Wednesday, September 27, 2017

How To Make Major Decisions

Dear Friends,

Jesse pointed out the wide scar on his throat. Still slightly red from the recent surgery, it was hidden in a natural skin fold and would soon completely disappear. He showed us how he could move his left arm and hand without any pain and we praised God and thanked Him that the surgery had been a complete success. It could have gone either way. Jesse is a Christian friend of ours who was strong and healthy except for a severely compressed nerve in the upper cervical area of his spine that caused pain to radiate into his shoulder and caused muscle weakness and numbness in his arm and hand. His doctor advised surgery but Jesse wasn’t sure it was the right thing for him to do. Surgeries involving the spine can cure and they can cripple, but the upper cervical area is even more critical – mistreatment or botched surgeries can even be fatal. These are never easy decisions and that’s why for several months we had been praying for God to give Jesse the discernment to make the right decision and He did. Now in the healing process, Jesse’s face was lit up in a huge smile as he waved his arm around. He owns an antique store in Ventura and last Friday, we stood with him in the middle of his store praising God and giving Him all the glory!

We make hundreds of decisions every day of our life. Go to the grocery store first or to the gas station. Once at the grocery store, everything we put in our cart is the result of a decision we just made. Every action we take results from a decision and we make these insignificant decisions easily and unconsciously. But in our lifetime, we have also made dozens of extremely difficult and critical decisions that affect our well-being, finances, health and future. Some are literally life and death decisions. Whether to carry that baby to full-term. Whether to have the surgery or the chemo. Some decisions affect our finances and quality of life: the jobs we take, the cities we move to, the houses we buy. And we have all made decisions about relationships. Dating. Marriage. Divorce. With every major decision, we look back and are grateful for the decision we made, or with regret, we wish we had done something differently.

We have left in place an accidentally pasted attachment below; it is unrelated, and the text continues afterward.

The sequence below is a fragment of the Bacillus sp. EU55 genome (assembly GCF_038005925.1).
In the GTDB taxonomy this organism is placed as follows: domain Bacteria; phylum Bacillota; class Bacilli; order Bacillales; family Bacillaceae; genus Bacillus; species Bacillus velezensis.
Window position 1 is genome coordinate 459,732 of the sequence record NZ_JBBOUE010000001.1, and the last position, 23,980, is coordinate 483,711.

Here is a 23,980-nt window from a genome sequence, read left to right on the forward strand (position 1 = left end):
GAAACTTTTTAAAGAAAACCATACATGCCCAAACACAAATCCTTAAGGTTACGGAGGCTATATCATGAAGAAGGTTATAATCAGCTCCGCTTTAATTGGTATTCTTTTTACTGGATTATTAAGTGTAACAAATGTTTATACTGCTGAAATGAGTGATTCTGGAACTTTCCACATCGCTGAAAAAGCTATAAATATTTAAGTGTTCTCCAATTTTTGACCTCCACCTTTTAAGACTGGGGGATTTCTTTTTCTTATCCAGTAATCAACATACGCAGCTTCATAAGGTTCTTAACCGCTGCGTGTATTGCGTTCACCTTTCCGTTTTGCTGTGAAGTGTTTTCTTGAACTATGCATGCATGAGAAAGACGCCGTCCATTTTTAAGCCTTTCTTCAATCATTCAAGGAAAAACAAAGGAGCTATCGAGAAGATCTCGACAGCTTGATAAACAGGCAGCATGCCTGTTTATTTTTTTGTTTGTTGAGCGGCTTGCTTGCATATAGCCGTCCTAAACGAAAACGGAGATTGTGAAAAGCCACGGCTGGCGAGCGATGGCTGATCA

How do you make major decisions? I’ve known those who flip a coin and let fate decide. But we “left-brained” logical types will intellectually examine the choices and make lists of pros and cons while we analyze the risk factors in the options before us. We more “right-brained” folks may just go with what feels like the right thing to do at the moment. But when faced with major decisions, we can’t trust our thoughts and feelings alone. One moment we want to say yes and in the next moment we say no. We may even become overwhelmed with indecision and stuck, unable to move in one direction or the other. Is there a better way?

Our Bible speaks of spiritual discernment in the context of knowing right from wrong and we use that discernment to determine God’s will for us and make the right choice. We start our process of discernment in prayer, and in some cases, prayer and fasting. We seek His help. “O LORD, come to my assistance, make haste to help me,” Psalm 70:1 D-R We ask God to give us the wisdom to make the right choice and the grace to carry it out. We know that God has already determined His will for us, and our prayers are that God would show us the pathway to take, but how do we “hear” His voice telling us which direction to go?

I have found it very beneficial to pray that God would lead me by giving me a peace about the direction He wants me to go in and a clear sense of discomfort about the direction He does not want for me. Here’s a recent example of what that looks like. We have our Wednesday services at Abbey Road Villa but there was another assisted living home in our area that expressed an interest in our holding church services at their facility on a Sunday. So I prayed about it. There are two options. We do it or we don’t. My petition to God was that He would give me a strong, discernable sense of peace about doing this service or a strong sense of discomfort and unease about doing this service. I prayed for many months about this and every time I thought about doing a new service there was a continuous sense of discomfort and unease. That had to be from God because a Sunday service was really what I thought I should do. I mean gosh, I’m a pastor! Church services on Sunday are what we do! But when I made the decision to not have a Sunday service at this new location, God immediately gave me the strong, discernable sense of peace that I had made the right decision. That’s how spiritual discernment works. 

After a period of prayerful discernment, we can make a tentative decision and then look for a confirming sign from God. It can come from/through another person, or in my example, the confirming sign was this overwhelming sense of peace that I had made the right decision. Your confirmation may be that your tentative decision brings great joy and the way forward is supernaturally easy. But if you are still feeling distress or if there is a struggle to implement the decision, you may need to rescind the decision and go back into the discernment process. Then when you know...

Make the decision!! Commit to it and don’t look back. If it was a good decision, praise God for that. If, in your human fallibility, you made a bad decision, rest in the knowledge that you made it in prayer and in good faith. Give yourself grace, move on to do something differently and may God be praised for being a God of second chances!  Amen?

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